“We are a tremendously powerful nuclear power, and so are they. It doesn’t make sense not to have some kind of a relationship,” Trump said.

Trump, who has come under criticism for his reluctance to criticise Putin directly over Russia’s meddling in US elections last year, said the two had an “excellent meeting” on the sidelines of the G20 summit last Friday.

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“One thing we did is we had a ceasefire in a major part of Syria where there was tremendous bedlam and tremendous killing,” he told Robertson, according to a partial transcript released by CBN.

“The ceasefire has held for four days…. That’s because President Putin and President Trump made the deal, and it’s held.”

Trump said that he felt Putin would have preferred Hillary Clinton win last year’s election – even though US intelligence says the Russian leader directed a covert effort to help defeat the Democrat.

“We are the most powerful country in the world and we are getting more and more powerful because I’m a big military person. As an example, if Hillary had won, our military would be decimated,” Trump said.

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“That’s why I say, why would he want me? Because from day one I wanted a strong military, he doesn’t want to see that.”

On Saturday, Putin told reporters he had hopes for the bilateral relationship after meeting Trump.

“The Trump that you see on TV is very different than the real Trump,” Putin told reporters at the G20 in Germany.

“He perfectly understands whom he is talking to and answers questions quickly. I think personal relations were established.”

Small improvements to eating habits may prolong life: study

The report in the New England Journal of Medicine is the first to show that improving diet quality over at least a dozen years is associated with lower total and cardiovascular mortality.

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Researchers at Harvard University tracked dietary changes in a population of nearly 74,000 health professionals who logged their eating habits every four years.

Researchers used a system of diet-quality scores to assess how much diets had improved. 

For instance, a 20-percentile increase in scores could “be achieved by swapping out just one serving of red or processed meat for one daily serving of nuts or legumes,” said a summary of the research.

Over the 12-year span, those who ate a little better than they did at the start — primarily by consuming more whole grains, fruits, vegetables, and fatty fish — saw an eight to 17 percent lower risk of dying prematurely in the next 12 years.

Those whose diets got worse over time saw a higher risk of dying in the next 12 years of follow-up, on the order of a six to 12 percent increase.

“Our results highlight the long-term health benefits of improving diet quality with an emphasis on overall dietary patterns rather than on individual foods or nutrients,” said senior author Frank Hu, professor and chair of the Harvard Chan School Department of Nutrition.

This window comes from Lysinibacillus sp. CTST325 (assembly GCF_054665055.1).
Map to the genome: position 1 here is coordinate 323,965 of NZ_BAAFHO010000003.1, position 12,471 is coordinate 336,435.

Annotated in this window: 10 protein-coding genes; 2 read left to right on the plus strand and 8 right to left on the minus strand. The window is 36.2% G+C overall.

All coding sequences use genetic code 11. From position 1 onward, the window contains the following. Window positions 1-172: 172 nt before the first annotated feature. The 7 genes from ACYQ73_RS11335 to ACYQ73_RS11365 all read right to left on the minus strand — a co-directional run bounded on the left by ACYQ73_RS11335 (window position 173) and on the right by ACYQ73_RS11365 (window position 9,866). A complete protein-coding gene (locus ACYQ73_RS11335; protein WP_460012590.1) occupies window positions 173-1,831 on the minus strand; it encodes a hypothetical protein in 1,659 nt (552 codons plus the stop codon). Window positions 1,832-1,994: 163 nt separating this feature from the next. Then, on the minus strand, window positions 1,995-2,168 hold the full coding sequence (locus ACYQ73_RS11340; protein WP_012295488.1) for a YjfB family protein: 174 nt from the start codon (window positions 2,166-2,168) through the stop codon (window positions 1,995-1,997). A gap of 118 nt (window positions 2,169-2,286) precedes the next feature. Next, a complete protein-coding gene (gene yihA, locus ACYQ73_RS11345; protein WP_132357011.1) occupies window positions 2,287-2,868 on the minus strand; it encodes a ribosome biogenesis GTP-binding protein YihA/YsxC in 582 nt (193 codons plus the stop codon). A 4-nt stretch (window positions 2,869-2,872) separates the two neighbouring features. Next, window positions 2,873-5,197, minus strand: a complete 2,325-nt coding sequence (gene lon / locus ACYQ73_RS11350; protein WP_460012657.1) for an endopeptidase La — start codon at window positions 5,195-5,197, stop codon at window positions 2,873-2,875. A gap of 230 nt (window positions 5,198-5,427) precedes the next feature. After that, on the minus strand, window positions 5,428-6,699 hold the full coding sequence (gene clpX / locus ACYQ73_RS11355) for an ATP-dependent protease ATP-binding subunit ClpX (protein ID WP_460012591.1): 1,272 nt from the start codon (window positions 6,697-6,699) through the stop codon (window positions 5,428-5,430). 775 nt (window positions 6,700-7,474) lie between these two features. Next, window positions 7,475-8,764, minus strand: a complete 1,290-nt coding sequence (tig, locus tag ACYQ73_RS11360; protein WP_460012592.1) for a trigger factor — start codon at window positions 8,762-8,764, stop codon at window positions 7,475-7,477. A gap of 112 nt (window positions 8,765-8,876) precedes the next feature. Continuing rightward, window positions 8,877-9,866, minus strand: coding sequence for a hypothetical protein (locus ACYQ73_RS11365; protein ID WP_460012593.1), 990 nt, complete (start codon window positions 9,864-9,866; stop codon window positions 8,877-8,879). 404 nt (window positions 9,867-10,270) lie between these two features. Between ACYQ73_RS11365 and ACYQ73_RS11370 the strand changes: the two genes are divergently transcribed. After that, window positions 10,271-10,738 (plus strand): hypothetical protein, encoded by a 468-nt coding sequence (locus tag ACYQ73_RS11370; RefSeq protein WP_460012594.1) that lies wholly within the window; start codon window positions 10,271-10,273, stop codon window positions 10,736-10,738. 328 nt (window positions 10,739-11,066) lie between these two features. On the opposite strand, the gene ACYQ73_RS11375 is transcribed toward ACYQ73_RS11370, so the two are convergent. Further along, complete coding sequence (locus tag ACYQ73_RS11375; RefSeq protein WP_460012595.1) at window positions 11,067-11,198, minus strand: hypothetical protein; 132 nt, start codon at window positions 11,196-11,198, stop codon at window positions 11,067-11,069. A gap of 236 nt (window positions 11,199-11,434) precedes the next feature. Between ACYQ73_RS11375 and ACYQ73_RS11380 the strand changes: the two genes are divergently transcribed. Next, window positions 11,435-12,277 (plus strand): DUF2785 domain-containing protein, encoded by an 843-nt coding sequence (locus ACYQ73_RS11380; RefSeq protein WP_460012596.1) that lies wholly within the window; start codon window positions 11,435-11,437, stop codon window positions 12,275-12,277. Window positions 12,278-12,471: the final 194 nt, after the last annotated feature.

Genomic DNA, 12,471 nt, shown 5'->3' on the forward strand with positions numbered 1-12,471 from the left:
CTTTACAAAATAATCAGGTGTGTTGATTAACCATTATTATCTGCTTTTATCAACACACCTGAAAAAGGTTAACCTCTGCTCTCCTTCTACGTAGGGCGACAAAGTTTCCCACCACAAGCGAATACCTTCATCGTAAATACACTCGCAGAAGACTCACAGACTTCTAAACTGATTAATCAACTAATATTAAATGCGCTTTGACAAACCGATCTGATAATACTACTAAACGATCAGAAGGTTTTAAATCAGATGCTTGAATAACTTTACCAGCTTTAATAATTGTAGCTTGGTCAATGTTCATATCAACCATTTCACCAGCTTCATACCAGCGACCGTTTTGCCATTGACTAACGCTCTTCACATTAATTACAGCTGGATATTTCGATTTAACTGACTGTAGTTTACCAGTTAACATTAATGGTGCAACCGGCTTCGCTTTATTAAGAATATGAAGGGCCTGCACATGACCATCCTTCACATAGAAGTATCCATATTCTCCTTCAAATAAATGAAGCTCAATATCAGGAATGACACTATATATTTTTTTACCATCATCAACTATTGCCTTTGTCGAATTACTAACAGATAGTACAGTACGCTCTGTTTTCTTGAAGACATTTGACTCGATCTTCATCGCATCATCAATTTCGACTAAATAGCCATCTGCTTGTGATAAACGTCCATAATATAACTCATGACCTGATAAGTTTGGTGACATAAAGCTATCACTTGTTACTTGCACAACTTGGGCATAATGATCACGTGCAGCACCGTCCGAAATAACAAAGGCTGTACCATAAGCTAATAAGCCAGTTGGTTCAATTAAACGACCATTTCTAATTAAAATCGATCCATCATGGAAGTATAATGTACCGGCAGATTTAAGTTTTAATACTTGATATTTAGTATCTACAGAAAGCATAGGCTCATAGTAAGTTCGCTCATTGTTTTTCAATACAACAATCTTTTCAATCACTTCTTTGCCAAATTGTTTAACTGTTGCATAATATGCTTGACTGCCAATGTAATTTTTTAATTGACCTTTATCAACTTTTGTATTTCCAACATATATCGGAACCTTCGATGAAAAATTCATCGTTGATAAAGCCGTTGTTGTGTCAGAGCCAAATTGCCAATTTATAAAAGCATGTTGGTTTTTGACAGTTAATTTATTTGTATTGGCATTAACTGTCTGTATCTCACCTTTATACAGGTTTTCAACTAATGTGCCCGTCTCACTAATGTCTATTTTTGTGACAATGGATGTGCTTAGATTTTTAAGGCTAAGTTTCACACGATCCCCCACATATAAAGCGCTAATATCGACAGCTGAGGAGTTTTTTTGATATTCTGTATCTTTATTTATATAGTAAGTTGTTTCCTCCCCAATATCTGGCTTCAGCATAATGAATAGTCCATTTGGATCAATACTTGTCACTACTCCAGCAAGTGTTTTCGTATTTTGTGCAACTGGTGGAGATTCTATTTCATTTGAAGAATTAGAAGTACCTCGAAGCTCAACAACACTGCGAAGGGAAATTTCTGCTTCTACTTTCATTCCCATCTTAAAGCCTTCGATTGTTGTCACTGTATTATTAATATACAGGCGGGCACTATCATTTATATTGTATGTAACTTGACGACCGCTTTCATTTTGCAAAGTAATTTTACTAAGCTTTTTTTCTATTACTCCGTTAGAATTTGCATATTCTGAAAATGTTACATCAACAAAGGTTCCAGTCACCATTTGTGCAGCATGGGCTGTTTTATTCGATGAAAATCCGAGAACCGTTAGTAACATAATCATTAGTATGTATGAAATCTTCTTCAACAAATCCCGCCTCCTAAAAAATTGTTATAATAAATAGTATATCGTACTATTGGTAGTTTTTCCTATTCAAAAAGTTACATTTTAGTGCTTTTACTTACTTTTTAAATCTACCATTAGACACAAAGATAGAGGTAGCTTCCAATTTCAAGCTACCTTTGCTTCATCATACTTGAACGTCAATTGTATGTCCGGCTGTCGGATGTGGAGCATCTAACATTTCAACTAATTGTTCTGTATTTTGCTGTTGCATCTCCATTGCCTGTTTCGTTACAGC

“A healthy eating pattern can be adopted according to individuals’ food and cultural preferences and health conditions,” he added. 

“There is no one-size-fits-all diet.”

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Turnbull prays for broad Liberal church

Factionalism is alive and well in the Liberal Party.

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But the factions themselves are fractured almost beyond identification.

The Liberal Party’s factions have historically been identified as “wets” and “dries”, or “moderates” and “conservatives”.

Some MPs and grassroots members embrace the label “conservative” with all the passion of their UK equivalents.

The moderates are less likely to use their label, but more often call themselves “pragmatic” or “progressive”.

Malcolm Turnbull sought to use a speech in London this week to map out where he sits and how he sees the Liberal Party.

However, the leaked paragraphs of the speech offered a blunt point out of context (for the newspapers which received the handout) and became quickly caught up in the quagmire that is the Turnbull-Abbott leadership cold war.

Turnbull was trying to say the party can have its differences of opinion on things like social policy and how far to go on economic and budget reform.

But the party comes together, as founder Sir Robert Menzies said, under the name “Liberal … because we were determined to be a progressive party, willing to make experiments, in no sense reactionary but believing in the individual, his right and his enterprise, and rejecting the socialist panacea.”

He noted Abbott had spoken about the “sensible centre”.

But the former prime minister failed to demonstrate it in practice.

Voters reacted sharply to Abbott’s “knights and dames” decision and the harsh measures in the 2014 budget.

And while his decision to roll out a plebiscite on same-sex marriage is now popular after being embraced by Turnbull, it was initially seen as a way of kicking the issue down the road and giving political cover for social conservatives to argue against the law change.

Coalition MPs are now more likely to factionalise around regional and state interests, or issues such as climate change, than ideology.

Queensland members routinely meet when parliament is sitting to talk about taking a united view on certain issues and even projects that require funding.

South Australian members have the ear of the prime minister via Christopher Pyne, who as defence industry minister has a multi-billion-dollar bucket of money to throw around and has been staunch in arguing to protect steel jobs.

Turnbull has used SA’s energy crisis as a political weapon in his bid to cobble together a climate policy by another name – aimed at pushing down power prices, making energy more reliable while cutting emissions.

There are also groupings around personalities, with Immigration Minister Peter Dutton and Treasurer Scott Morrison enjoying a certain level of popular support but not enough to swing the leadership at this point.

While some Liberals delight in working the numbers within the party and seeking to seize the advantage, others are happy to get on with the daily drudge of electorate work – seeking pragmatic answers to voters’ concerns.